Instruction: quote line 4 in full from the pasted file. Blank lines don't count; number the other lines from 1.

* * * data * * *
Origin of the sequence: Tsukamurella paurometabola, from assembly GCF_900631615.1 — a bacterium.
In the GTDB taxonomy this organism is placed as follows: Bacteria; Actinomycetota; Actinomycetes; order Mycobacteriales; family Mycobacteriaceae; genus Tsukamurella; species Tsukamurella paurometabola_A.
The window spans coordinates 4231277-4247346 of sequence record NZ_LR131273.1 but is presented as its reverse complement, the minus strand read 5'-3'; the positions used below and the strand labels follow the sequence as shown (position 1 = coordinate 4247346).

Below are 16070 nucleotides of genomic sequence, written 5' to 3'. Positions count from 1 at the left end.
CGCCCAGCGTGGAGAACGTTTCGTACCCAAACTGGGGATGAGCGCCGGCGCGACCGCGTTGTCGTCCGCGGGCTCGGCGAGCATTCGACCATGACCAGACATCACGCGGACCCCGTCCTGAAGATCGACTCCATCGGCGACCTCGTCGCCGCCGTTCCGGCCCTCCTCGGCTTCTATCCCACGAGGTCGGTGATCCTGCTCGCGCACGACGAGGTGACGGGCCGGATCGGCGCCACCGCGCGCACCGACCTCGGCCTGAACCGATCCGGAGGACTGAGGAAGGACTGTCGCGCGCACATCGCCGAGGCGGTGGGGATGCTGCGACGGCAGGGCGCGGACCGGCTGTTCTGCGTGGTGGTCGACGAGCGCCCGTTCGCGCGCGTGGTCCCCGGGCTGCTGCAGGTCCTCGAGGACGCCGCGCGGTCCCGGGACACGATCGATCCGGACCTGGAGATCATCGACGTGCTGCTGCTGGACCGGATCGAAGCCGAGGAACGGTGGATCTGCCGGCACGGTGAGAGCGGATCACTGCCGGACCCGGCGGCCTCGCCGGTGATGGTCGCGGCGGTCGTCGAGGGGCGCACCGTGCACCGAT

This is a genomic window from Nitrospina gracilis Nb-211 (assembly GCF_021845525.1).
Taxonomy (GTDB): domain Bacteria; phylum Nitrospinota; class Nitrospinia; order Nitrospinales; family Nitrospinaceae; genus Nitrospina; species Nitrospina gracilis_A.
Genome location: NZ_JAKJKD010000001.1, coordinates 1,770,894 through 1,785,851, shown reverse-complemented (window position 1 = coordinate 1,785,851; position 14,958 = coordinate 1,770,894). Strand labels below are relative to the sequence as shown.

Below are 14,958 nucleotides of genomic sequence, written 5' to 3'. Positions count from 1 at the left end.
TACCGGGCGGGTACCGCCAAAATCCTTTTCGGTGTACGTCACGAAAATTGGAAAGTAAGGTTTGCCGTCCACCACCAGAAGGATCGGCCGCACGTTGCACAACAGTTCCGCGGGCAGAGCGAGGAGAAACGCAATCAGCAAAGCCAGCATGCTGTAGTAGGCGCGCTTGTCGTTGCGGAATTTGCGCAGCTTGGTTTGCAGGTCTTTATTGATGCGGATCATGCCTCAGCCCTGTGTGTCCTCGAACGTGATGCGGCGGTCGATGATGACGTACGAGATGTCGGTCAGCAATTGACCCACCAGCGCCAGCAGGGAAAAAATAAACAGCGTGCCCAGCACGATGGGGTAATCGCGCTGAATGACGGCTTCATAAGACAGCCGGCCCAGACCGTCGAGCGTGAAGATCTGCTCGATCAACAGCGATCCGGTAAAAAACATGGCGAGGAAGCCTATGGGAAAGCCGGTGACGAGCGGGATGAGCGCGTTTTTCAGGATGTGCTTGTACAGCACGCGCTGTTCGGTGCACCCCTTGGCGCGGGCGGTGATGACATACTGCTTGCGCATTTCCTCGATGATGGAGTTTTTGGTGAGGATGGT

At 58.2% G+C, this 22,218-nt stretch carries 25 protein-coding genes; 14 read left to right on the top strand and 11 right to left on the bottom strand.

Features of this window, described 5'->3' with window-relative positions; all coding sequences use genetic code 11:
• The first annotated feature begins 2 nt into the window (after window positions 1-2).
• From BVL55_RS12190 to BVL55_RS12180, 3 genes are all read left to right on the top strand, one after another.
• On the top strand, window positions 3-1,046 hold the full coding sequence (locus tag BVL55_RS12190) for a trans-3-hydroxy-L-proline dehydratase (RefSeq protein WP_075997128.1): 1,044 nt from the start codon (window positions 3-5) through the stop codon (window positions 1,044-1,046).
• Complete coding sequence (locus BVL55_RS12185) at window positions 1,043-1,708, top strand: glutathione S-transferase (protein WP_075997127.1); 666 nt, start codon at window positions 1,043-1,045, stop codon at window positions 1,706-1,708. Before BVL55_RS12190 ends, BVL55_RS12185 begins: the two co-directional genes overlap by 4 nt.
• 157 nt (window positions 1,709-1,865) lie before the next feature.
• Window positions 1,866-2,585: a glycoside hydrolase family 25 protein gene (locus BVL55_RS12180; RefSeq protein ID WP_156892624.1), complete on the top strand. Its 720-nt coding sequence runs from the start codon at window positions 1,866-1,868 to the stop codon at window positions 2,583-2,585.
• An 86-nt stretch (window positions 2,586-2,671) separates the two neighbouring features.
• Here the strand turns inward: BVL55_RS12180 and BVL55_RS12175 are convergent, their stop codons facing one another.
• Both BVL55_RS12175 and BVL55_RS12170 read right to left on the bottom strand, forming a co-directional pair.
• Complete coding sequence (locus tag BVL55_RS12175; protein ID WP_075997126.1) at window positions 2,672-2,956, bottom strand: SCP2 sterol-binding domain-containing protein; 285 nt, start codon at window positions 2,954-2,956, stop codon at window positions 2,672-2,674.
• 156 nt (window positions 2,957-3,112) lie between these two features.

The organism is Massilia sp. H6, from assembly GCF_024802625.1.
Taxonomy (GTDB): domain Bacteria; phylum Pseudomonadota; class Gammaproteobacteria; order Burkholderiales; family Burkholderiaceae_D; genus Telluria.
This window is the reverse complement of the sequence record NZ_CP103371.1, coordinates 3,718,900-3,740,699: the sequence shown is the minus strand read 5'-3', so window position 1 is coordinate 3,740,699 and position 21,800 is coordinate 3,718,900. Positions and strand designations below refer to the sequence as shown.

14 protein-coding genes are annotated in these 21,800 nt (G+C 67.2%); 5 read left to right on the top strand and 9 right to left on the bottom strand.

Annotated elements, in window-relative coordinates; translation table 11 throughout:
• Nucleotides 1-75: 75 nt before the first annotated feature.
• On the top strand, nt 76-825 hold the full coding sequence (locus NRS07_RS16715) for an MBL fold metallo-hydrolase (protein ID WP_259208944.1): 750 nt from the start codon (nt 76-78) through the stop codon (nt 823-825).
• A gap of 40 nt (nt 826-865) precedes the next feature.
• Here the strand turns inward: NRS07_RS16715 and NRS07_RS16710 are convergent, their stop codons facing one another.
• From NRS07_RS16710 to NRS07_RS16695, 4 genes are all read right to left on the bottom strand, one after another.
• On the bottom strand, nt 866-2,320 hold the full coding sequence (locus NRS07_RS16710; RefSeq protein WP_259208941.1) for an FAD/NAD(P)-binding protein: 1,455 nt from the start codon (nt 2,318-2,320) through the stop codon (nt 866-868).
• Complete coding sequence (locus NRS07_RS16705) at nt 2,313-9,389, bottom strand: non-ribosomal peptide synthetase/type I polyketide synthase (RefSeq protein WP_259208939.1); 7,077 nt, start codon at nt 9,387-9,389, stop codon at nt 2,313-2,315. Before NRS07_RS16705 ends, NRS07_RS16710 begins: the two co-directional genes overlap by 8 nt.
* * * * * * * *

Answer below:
Below are 16070 nucleotides of genomic sequence, written 5' to 3'. Positions count from 1 at the left end.